What was this garbage?  This Cox character has lost his mind! All this talk of gender policing and gender binaries is total nonsense.  He was assigned male at birth because he is a MAN.  It’s just that simple.  All these terms are just going to confuse the younger generation.  They will see homosexuals,lesbians and transgenders as just normal behavior.    This is why men like Cox,Janet Mock and Amiyah Scott are given books and television appearances.

Gender neutral....

This is another reason people are debating gender neutral restrooms.  Why is this even a debate?  A man in a dress should not be able to go into a women’s restroom.  There are little girls in there.  No one wants a man pretending to be a woman in a women’s restrooms.  And I don’t think most men would want a transgender men in a men’s restroom.  This shows you how sick European culture has become.  It is going right down the toilet.  And this is all by design.  And this is a serious issue for black people because we live among them.  It is destroying how we view sexuality and womanhood. As I said before I think it’s a way of redefining black womanhood. And to destroy the divine feminine principle.  I hope black people are paying attention.  We are truly living in Hell.

Message about the Women’s March-Shemeka Michelle

 

march2

2017 Women’s March: Black Female Perspective

trump2

Following Trump’s inauguration a series of Women’s Marches occurred throughout North America. The protests erupted to preserve the female liberties seemingly threatened by a “conservative” president who boasted of sexually assaulting women. As a female, I empathize and even support the initiatives that foment this March. However, although a woman, I know that I am inevitably black first. Thus, I can’t help but feel that by supporting the women’s march is to support the very means of my oppression.

On my a tri-weekly journey to a previous job, I recall seeing a number of protestors outside of Planned Parenthood at the wee hours of the morning seeking to shame female patrons. One protestor stood out from the others—an elderly white man surely north of seventy-five. He stood hunched over, holding an oaktag with a message written in ballpoint pen. I did not bother to read the poster, but judging by the stoic expression on his face, he was there to cast the stones of white male privilege onto the female body. Standing at the intersectionality of race and gender, the black woman knows this gaze all to well. While the literal gaze casts itself onto the black female body countless places throughout North America, the figurative gaze consumes black femininity in its entirety. The women’s march solely speaks to the “woman” component of this gaze, eliminating the most defining characteristic of black female identity.

Reproductive rights in general proves controversial to  the black female trajectory. A quick glance at history reveals that the black female endured sheer deprivation in terms of reproductive rights—her body used as means for mayoral economic franchisement. White women too encompassed an existence that also regarded them as property, however their fair skin warranted privileges denied to the black female body. These exclusive liberties afforded to white women illustrate the concept of “woman” as a privilege solely applicable to non-male whites. Consider the phrasing “black” woman. The label “Black woman” illustrates that black female intersectionality separates black females from the term’s initial meaning. For any “woman” of another marginalized faction, their race or ethnicity always precedes the term woman—proving their genitals deem them female but their race and ethnicity is first and foremost. Femininity is also a privilege extended exclusively to non-male whites. This exclusivity persists as the black female body only earns femininity when adopting western aesthetics and behavior.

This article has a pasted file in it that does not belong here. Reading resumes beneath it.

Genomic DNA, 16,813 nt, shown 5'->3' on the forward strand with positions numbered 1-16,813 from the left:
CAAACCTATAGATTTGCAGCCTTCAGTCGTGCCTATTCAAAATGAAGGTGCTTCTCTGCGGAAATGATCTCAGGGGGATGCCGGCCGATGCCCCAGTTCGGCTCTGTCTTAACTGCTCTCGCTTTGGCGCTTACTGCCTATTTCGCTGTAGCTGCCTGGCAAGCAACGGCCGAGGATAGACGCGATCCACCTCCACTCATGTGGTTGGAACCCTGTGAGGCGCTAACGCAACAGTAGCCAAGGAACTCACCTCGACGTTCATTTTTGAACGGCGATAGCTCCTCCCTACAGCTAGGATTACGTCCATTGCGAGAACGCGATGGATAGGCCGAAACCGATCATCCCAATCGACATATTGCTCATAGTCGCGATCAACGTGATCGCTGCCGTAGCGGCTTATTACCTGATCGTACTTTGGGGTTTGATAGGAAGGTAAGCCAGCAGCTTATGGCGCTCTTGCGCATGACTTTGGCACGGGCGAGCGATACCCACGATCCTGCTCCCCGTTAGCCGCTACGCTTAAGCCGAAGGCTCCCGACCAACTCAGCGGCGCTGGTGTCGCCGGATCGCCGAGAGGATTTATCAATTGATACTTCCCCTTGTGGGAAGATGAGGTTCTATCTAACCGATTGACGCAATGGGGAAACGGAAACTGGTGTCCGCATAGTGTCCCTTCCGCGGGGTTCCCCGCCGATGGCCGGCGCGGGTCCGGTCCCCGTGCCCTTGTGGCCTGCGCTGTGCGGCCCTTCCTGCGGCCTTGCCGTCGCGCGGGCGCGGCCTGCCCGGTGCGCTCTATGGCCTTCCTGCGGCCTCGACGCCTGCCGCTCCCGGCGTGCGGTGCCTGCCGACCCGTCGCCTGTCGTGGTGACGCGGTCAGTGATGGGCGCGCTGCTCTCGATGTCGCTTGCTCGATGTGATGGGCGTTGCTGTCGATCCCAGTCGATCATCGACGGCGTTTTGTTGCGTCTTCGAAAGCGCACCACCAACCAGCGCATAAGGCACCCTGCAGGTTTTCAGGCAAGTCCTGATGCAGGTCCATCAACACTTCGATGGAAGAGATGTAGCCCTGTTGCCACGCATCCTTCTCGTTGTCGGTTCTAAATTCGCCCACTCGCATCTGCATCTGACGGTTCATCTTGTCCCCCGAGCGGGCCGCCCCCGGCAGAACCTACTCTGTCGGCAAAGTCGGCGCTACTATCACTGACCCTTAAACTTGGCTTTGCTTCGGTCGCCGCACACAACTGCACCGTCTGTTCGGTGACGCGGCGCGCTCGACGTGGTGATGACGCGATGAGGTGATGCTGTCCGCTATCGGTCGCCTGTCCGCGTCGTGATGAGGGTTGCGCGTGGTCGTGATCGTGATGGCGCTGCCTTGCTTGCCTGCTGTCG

Given the exclusivity of the term “woman,” I find it quite disturbing that white women ( and other oppressed groups) call on the black women for support in their times of distress, yet alienate the black female body when their children, brothers and fathers lay slain on the streets or untagged in the morgue. How many white women “said her name” after Sandra Bland was murdered? How many white women were overtly outraged after the Trayvon Martin verdict was rendered?

trump1

To take a trip down memory lane, how many white female feminists supported Tawana Brawley in her 1988 trial? If autonomy over the female body is right every woman deserves- why was their no feminist congregation when this young, black girl was sexually assaulted by a number of white men? The answer is simple.  Issues that engage both blackness and femininity become “black” issues instantaneously. This fact reveals that feminism is simply not built to encompass intersectional identities and thereby is not equipped to extinguish black female disenfranchisement.

It seems that former President Barack Obama’s victory disgruntled feminists, who supported this victory as long as it was a symbol of the feminist victory to follow.  It seems feminists felt that history would repeat itself. Namely, black male voting privilege preceded white female voting liberties.  Thus, feminists deemed Clinton’s victory inevitable following Obama’s 2008 victory. Dr. Angela Davis expressed a similar sentiment in the following excerpt from her book Women, Race and Class,

“The representative women of the nation have done their uttermost for the last thirty years to secure freedom for the negro; and as long as he was lowest in the scale of being, we were willing to press his claims, but now, as the celestial gate to civil rights is sIowly moving on its hinges, it becomes a serious question whether we had better stand aside and see ‘Sambo’ walk into the kingdom first.” (Davis 70)